- Install virtual versions of WordPress by commenting out the existing $table_prefix in wp-config.php
- redo the “5 minute install”
- create/import your project appropriate test data.
Commenting/uncommenting the appropriate WP table prefix you can turn on and off various databases for rapid testing of wildly varying data on a single theme. N.B.: You will also need to switch to the new theme you are working on since the “other databases” will be showing whichever theme you tested last.
Wanna know more? Read on for some background and a how to if that didn’t quite make sense…
The title kind of says it all really and is probably obvious to most developer types. However, since incorporating WordPress as a recommended client solution for more and more client projects it became clear to me early on from the WordPress documentation and types of tips and tricks articles I see for WordPress a lot of WordPress users (and even some folks calling themselves theme developers) are not developers but often are having to modify their own themes without any knowledge of PHP.
When designing or modifying a new WordPress theme it is vital to have useful test data at your fingertips. Even an existing installation with lots of “real” posts and pages can necessarily ensure that your theme is going to perform properly no matter what is thrown at it. If you need to rapidly develop, test, and deploy multiple custom client WordPress themes this is even more important. The problem is that every custom theme you make has different requirements that cannot easily be tested with any random test data. A traditional blog design will contain different post/page data than does a WP install being used as a CMS. Depending on how stylized the theme needs to be (posts with thumbnails in an elaborate custom magazine grid layout) generic test data becomes useless. Some themes use categories for menus and others use the new 3.0 menu system. Other themes
At one point I created multiple installs with different databases on my development and production server for the wildly different data. Then I got smart (or so I thought) and just started changing the WordPress $table_prefix on one sandbox database but kept doing different installs for each client project (really dumb for client theming unless you are doing the entire WP install and custom development and content placement/layout).
Step by step multiple (almost) instant testing WordPress databases
These instructions assume you have a local copy of your website you work from. I do not actually do this on my live production server but on my local development server. If you do not have a local development server and must test on your live website remember that anybody coming to your blog is going to see that as well.
Open wp-config in your text editor of choice
On line 62-ish comment out your existing table prefix
and add a new line with a new table prefix below that.
Load your blog and redo the “5 minute” install.
N.B.: If you deleted /wp-admin/install.php after initial install you will need to put it back (get it from the original download). Don’t know why that is important? Read this guy’s story…
NOTE: I find it easiest to create the same credentials for each install as you will need to be logging in and out depending on how many test sources you use.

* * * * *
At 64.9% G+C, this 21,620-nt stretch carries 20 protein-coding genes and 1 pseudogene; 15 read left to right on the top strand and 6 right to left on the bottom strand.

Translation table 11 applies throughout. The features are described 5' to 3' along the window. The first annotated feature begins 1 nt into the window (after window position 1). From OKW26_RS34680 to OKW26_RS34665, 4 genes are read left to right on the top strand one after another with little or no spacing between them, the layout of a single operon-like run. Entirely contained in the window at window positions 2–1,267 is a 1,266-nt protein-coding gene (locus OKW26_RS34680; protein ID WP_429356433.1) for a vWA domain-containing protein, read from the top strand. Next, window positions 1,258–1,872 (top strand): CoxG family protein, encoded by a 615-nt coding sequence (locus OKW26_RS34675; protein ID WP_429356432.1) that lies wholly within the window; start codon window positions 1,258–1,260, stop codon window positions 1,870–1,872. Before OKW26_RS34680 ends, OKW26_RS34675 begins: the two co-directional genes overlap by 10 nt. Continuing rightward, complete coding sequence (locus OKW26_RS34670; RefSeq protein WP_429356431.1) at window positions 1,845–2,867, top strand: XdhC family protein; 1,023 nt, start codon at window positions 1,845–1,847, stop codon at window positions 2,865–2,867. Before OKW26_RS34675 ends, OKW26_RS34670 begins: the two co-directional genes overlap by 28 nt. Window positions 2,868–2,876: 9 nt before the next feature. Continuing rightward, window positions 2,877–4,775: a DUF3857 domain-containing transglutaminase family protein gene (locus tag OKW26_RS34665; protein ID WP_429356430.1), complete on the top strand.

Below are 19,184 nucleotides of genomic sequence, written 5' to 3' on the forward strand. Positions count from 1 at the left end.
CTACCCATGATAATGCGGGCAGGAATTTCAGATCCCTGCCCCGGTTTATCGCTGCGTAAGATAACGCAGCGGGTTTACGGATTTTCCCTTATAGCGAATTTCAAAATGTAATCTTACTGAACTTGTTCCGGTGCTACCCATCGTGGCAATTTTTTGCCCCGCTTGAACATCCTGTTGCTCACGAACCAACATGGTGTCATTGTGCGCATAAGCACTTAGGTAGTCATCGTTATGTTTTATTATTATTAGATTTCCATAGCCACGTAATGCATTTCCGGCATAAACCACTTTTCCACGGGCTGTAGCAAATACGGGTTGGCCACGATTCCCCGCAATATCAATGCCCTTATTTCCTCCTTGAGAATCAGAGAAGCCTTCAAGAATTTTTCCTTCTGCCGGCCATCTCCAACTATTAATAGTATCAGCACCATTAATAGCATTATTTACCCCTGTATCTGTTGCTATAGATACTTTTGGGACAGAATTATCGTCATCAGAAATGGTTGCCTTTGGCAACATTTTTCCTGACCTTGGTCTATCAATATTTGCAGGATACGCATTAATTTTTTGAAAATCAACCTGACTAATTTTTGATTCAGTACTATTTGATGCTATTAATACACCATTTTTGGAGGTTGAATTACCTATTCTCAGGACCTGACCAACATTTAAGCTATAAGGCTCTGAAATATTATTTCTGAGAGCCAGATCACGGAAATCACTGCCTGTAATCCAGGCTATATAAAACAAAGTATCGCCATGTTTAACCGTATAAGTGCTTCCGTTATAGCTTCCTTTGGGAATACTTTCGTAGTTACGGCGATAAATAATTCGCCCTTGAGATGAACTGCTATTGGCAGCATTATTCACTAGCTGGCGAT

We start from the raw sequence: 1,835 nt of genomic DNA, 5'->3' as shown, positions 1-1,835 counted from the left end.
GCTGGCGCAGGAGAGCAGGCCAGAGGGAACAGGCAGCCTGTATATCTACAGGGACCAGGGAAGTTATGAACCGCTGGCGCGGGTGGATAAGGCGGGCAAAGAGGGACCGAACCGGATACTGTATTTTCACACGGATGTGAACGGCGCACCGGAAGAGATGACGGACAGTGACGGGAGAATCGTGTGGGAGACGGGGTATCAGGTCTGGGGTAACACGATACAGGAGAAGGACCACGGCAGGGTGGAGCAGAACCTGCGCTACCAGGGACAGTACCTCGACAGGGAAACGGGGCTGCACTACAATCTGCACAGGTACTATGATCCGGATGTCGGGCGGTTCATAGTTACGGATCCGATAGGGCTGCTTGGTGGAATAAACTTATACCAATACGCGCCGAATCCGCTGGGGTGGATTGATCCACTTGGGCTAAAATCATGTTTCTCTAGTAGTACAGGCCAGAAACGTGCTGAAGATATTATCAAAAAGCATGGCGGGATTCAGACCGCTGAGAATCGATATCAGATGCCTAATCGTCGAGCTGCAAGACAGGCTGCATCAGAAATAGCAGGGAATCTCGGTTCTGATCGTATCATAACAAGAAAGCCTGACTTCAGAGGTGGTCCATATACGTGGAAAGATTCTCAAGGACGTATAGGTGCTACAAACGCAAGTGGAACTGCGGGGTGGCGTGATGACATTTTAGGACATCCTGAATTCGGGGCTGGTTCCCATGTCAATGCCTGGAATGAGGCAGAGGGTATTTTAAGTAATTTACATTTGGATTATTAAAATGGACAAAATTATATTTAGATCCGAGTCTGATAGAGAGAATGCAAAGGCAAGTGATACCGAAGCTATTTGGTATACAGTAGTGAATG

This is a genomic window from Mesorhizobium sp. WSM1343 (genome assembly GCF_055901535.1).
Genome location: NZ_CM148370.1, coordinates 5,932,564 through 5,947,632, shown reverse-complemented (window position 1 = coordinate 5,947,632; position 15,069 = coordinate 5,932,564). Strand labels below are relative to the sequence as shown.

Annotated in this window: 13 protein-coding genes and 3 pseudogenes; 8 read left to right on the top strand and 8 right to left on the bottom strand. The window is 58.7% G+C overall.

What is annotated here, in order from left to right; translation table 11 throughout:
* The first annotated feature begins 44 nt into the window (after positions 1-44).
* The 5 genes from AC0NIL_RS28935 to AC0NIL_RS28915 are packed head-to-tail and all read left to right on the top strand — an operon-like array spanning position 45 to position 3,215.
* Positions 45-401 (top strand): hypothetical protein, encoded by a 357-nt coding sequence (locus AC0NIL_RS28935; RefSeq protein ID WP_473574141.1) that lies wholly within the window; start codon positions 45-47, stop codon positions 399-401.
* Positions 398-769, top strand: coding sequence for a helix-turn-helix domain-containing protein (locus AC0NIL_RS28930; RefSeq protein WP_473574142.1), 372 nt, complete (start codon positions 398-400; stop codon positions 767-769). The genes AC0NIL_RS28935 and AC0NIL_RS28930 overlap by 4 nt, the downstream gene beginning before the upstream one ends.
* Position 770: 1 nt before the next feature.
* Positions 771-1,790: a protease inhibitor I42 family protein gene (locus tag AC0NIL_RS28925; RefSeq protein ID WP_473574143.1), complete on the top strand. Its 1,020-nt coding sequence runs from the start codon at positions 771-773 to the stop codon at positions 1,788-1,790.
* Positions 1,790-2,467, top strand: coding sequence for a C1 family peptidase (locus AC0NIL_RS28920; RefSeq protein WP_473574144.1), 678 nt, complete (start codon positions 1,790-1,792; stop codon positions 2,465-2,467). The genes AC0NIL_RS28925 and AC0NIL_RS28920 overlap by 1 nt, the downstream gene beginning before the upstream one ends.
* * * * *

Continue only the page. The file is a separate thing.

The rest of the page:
Create or import your project appropriate test data
I will be posting several collections of test data soon but for now use these:
- WordPress Theme Checklist (halfway down the page under “Theme Unit Test”)
- Maverick Conceptions (link at top of page takes you to GitHub with a “download source” link at upper-right)
- Church Crunch
N.B.: When importing WP XML or SQL files from other domains, open them in your text editor and search and replace “theirdomain.com” with “yourdomain.com” to ensure all the links and imported media content still works.
Switch to the new theme you are developing/testing
Every time you begin working on a new theme you will need to set each of these “virtual wordpress database installs” to use the new theme you are working on. If you are just testing changes to your existing theme then this is not necessary.
Repeat for as many test databases as you have/need.
Just remember to only have one $table_prefix line commented out a time (if you don’t the last uncommented line is the one that will be used).
Now you can switch testing databases as quickly and easily as commenting/uncommenting 2 lines of code (and setting each database to use the theme you are currently working on).
At some point it would be nice to create a plugin that could handle this and other theme testing protocols. I can’t think of any easy way to do change the $table_prefix once WordPress has started loading the database however. Ideally the plugin would setup the alternate testing sources and allow you to switch between databases on the fly while keeping the theme active you are currently using. But for now this is working great for me.
I’m a little embarrassed to say I didn’t think of doing this immediately upon working with WordPress. The phrasing of the comments in wp-config.php, “You can have multiple installations in one database if…”, somehow blocked me from immediately thinking of simply switching databases like that for testing purposes.
Any other tips on how you test and develop your custom themes would be much appreciated in case I’m missing other useful theme design and development tips and tricks.
WP install and import screenshots from: